Applesauce!  Buying natural applesauce in the larger containers is more economical, but we always seem to have some left that goes bad before we get to it.  Freezing it in 1/2 cup or 1 cup portions is the perfect solution!  Once it is thawed, you would never know it was frozen.  We just used it in the Chocolate Bliss Breakfast Cookies and it worked perfect.

Veggie scraps for homemade broth!  Save those veggie trimmings, specifically from celery, carrots, and onions and place them in a Ziplock bag in the freezer.  Once you have a full bag, add those to a slow cooker and transform them into homemade vegetable will be naturally low in sodium and full of flavor!

And it probably won't surprise you when we say you can then portion up that homemade broth in containers and freeze it, so you always have broth on hand and ready for recipes.

For tips on freezing fruits and fresh herbs, read our coaching tip Frozen in Time where we tell you more about preserving the flavors of summer!



Stock up on sales!

When we find good sales on certain ingredients and foods that freeze well, we like to stock up.  We also do this for certain foods we buy at the farmers' market that have a short season (like Hatch chilies and fresh corn).  Some examples include:




When it comes to freezing foods or prepared recipes, there are a few tips to keep in mind:


  • It is best to not freeze high water content foods like cucumber, watermelon, zucchini, cabbage, radishes and oranges.  They freeze well, but once thawed become very soft and soggy.
  • Tomatoes transformed into your favorite sauce or recipe can typically be frozen well.  If you want to freeze fresh tomatoes (whether whole or diced), it is probably best to plan to add them into a soup, sauce or stew, because once thawed, the texture will be soft and mushy (definitely not sandwich-worthy!).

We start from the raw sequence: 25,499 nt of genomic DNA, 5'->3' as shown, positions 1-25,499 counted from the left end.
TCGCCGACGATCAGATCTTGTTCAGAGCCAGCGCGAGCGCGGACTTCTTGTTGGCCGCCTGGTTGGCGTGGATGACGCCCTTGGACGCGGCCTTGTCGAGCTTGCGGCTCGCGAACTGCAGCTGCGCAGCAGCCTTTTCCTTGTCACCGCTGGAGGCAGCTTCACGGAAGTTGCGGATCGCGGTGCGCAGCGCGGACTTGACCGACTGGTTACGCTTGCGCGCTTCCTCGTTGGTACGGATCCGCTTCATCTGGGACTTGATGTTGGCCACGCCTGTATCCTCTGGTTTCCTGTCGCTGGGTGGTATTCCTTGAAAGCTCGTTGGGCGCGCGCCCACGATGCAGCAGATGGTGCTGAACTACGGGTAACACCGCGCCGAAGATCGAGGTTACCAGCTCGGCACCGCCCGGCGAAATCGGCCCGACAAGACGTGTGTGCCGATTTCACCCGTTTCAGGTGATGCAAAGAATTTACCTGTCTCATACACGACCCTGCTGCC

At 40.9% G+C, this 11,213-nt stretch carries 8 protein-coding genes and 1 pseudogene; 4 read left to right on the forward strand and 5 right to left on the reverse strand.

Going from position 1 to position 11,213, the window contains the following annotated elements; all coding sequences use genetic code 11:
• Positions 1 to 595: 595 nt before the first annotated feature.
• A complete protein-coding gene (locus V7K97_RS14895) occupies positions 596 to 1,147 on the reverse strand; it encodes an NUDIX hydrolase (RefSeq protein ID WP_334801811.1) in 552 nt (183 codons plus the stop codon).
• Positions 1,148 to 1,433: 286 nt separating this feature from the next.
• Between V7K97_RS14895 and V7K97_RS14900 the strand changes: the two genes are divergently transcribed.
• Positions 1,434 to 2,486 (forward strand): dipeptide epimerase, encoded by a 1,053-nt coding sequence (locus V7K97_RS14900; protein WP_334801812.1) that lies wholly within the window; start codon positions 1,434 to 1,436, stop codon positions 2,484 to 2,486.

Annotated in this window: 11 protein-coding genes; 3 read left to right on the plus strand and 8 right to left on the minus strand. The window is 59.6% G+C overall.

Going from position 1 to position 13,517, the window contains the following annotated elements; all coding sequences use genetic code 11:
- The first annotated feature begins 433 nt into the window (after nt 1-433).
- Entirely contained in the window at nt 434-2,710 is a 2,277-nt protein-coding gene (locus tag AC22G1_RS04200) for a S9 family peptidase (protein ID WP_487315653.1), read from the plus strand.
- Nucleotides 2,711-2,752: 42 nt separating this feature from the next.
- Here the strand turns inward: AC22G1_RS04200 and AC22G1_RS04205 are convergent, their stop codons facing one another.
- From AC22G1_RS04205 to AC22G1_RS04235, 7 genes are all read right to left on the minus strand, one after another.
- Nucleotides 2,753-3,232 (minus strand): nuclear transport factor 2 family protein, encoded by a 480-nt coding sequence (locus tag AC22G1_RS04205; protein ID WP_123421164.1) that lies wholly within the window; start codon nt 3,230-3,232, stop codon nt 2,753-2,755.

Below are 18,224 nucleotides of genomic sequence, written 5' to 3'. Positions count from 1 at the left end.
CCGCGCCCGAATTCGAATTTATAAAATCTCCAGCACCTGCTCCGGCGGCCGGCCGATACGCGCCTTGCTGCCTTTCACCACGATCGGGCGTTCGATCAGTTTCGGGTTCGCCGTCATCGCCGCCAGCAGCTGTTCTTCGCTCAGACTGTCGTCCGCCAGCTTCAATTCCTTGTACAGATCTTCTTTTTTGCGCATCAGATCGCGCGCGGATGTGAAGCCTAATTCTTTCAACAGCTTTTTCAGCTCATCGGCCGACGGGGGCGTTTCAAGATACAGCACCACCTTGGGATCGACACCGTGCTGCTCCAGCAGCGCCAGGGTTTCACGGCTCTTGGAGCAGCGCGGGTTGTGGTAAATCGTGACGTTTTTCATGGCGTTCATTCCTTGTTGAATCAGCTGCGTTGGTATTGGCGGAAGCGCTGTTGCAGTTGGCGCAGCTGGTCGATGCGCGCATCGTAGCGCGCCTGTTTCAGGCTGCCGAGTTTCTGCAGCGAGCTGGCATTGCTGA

• Pasta in recipes should freeze just fine.  But beware cooked pasta frozen on its own will most likely be a mushy mess once it is thawed.
  • Milk, yogurt, soft cheese and some recipes with a significant amount of dairy in them can experience texture changes when they are frozen and then thawed.  Proceed with caution on this one!


We are frequently asked, "what are some Eat REAL America recipes that freeze well?"

Here are some of our favorite recipes that freeze great!



Please share your experiences with us!


What recipes or ingredients have you had success - or not had success - freezing?!


Leave A Comment

8 Responses to You Can Freeze That?!

  1. I purchase lemons by the bag for the 2 of us. If it starts looking like I won’t get through it or if I just don’t want to dirty my juicer every single time I need a tablespoon or 2 of lemon juice, I juice them all & place in an ice cube tray to freeze, then pop them out into a freezer bag. You can also peel the lemon (or lime) and blend the whole thing before adding to ice cube trays! Easy peasy!!!

  2. These tips are so helpful!! After switching to Eating Real I’ve felt like I can only select fresh ingredients and just hope we eat them all before they go bad because I’d thought freezing would ruin them! I appreciate all these leftover freezer ideas… it spurs me on to save that extra tomato paste, applesauce, hummus, and prepare snacks ahead of time that freeze well.

  3. Thank you for these tips. I have had success freezing most of the soups and stews, a few of the baked oatmeal and a few entrees.